Item      # of Sales      Description


Sugar  130  ( crushed, mat )
Butter  120  (with keg)
Flour  92  (sack, barrel, can, buckwheat, rye)
Potatoes  88
Pork  60
Beans  59  (sack)
Ham  56
Apples  42  (can)
Meal  33  (corn)
Molasses  33


Vinegar  43  (bottle)
Saleratus  37
Syrup  24
Pepper  26  (box, can, paper)
Cream of Tartar  9  (box)
Cinnamon  8  (box)
Peppersauce  7
Nutmeg  7
Cloves  6  (ground)
Mustard  5 (bottle )


Tea  79  (paper of)
Tobacco  78  (plug, paper of, box of)
Brandy  63
Coffee  55  (ground)
Whiskey  30  (bottle)
Gin  27
Cigars  9
Wine  4  (port)
Claret  4
Liquor   2


Shirt  82  (hickory, twilled over-, red, grey woolen, white, wool, red wool, grey wool, blue wool )
Pants  56  (kersey, cotton, superior, S.G., grey, grey wollen, fancy, linen)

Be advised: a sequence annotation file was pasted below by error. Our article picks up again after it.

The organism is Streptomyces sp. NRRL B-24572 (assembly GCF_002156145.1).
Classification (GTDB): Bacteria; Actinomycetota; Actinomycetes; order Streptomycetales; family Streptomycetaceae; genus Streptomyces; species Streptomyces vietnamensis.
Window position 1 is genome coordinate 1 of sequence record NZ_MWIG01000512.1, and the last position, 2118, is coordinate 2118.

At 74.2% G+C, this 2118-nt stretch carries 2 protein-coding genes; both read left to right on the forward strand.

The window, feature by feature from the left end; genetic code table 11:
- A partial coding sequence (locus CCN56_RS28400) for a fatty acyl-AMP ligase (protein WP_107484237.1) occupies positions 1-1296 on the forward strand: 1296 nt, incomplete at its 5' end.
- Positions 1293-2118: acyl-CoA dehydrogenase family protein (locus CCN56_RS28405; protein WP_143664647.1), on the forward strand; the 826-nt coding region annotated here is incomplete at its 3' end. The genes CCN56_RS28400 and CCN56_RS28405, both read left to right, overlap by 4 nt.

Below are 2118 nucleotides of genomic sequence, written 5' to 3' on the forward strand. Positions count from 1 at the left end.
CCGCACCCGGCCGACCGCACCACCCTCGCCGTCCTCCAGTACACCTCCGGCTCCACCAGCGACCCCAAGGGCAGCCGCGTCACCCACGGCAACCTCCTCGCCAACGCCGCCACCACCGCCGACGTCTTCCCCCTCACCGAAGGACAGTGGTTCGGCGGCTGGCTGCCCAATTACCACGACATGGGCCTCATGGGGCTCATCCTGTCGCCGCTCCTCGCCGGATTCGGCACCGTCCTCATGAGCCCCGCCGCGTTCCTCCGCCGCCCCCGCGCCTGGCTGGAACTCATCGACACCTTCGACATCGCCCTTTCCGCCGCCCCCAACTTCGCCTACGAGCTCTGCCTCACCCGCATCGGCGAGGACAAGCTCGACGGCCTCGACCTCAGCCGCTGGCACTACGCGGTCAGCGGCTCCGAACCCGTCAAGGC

Boots  44
Socks  60  (cotton hose, cotton, wool)
Shoes  36
Hat  20   (panama)
Handkerchief  15  (pocket, cotton)
Drawers  9
Suspenders  6
Undershirt  5


Muslin  25  (brown, bleached)
Duck  23
Calico  12
Drill  12
Thread  10  (spool, hank, linen)
Flannel  6  (red)
Oilcloth  4
Ticking  4
Satinett  3
Neddles  3  (and palm)


Shovel  30
Hoe  20  (flat tom, improved tom)
Pail  19  (bucket, tin, water)
Pick  11
Hammer  8  (sledge)
Axe Helve  7
Butts  6
Saw  6  (crosscut, wood)
Pick Handle  7  (helve)
Gold Blower  5


Nails  104  (wrought)
Tacks  29  (paper of)
Lumber  29  (flooring, boards, joice, ribs)
Rope   14 (barrel of, manilla)
Twine  11  (ball of)
Shingles  5
Paint  3  (black)
Blind Fastenings  1
Pickets  1
Posts  1


Candles  104  (box of)
Plates  35  (soup, dining, large, pie, tea)
Matches  23  (box of)
Broom  16
Blankets  15  (pair of, grey)
Knife  13  (chopping, pocket)
Spoon  11  (table, tea)